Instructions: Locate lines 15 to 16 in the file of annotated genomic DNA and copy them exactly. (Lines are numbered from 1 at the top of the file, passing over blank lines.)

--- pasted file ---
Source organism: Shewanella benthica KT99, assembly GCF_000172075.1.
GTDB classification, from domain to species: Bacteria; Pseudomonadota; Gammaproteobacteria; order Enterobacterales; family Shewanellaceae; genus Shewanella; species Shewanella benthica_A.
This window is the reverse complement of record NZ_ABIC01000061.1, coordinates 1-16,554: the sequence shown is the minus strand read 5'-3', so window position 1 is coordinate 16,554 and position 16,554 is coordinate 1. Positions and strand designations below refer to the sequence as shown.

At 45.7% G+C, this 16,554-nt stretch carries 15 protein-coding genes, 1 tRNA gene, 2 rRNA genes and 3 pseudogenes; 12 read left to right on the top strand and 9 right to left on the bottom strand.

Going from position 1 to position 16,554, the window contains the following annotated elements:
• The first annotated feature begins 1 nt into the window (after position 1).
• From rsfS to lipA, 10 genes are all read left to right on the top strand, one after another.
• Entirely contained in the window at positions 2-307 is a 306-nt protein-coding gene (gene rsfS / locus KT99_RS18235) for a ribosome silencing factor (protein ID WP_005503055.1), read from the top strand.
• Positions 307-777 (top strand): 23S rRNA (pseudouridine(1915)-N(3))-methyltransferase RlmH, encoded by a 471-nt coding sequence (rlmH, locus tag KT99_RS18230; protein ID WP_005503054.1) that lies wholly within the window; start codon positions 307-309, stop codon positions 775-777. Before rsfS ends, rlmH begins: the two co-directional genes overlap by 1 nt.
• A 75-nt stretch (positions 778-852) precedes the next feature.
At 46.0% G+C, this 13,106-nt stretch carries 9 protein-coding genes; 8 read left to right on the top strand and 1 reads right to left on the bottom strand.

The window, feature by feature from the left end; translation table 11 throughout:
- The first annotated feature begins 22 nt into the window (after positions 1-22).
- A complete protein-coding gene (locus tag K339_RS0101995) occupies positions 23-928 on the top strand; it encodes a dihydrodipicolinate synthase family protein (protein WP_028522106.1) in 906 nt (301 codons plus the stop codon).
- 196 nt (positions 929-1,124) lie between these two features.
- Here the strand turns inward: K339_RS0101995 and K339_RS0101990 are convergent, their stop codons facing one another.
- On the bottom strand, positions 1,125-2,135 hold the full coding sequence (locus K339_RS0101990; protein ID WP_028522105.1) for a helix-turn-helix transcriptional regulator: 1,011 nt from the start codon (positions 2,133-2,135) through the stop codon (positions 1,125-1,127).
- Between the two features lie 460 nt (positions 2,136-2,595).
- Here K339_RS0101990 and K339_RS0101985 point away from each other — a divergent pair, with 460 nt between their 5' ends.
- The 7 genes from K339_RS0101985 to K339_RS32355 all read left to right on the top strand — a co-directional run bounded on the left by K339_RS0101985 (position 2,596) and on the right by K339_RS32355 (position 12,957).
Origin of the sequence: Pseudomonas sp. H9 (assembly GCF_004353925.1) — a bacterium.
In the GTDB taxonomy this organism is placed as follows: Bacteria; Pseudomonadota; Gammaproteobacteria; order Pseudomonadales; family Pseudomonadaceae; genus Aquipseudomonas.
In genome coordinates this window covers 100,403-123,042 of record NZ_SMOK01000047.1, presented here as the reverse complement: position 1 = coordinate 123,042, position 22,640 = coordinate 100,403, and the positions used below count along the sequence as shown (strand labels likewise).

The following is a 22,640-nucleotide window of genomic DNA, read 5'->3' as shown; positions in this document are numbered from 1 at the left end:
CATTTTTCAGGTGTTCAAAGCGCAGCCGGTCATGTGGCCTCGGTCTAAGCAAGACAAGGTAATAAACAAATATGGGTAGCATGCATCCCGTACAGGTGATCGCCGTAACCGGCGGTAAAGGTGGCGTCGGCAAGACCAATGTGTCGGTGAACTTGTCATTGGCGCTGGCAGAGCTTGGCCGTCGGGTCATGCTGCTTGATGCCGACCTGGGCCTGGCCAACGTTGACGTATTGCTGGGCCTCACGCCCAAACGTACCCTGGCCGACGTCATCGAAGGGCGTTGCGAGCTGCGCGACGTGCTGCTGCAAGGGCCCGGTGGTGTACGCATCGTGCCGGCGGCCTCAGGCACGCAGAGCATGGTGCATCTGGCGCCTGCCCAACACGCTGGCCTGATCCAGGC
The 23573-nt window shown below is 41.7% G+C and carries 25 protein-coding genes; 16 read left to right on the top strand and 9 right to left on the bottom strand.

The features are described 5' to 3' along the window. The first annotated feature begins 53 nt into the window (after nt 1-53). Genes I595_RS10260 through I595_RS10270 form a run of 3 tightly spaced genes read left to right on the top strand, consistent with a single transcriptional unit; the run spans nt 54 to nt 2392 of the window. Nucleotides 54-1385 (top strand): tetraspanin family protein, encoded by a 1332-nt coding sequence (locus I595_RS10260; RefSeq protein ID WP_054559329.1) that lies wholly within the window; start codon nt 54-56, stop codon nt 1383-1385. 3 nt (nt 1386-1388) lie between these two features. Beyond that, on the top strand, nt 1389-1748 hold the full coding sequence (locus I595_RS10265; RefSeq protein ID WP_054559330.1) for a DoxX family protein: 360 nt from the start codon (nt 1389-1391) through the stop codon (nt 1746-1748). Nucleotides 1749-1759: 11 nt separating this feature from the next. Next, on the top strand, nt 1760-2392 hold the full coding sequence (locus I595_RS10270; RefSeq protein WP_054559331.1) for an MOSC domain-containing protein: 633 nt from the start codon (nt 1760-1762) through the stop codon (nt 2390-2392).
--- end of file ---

- 196 nt (positions 929-1,124) lie between these two features.
- Here the strand turns inward: K339_RS0101995 and K339_RS0101990 are convergent, their stop codons facing one another.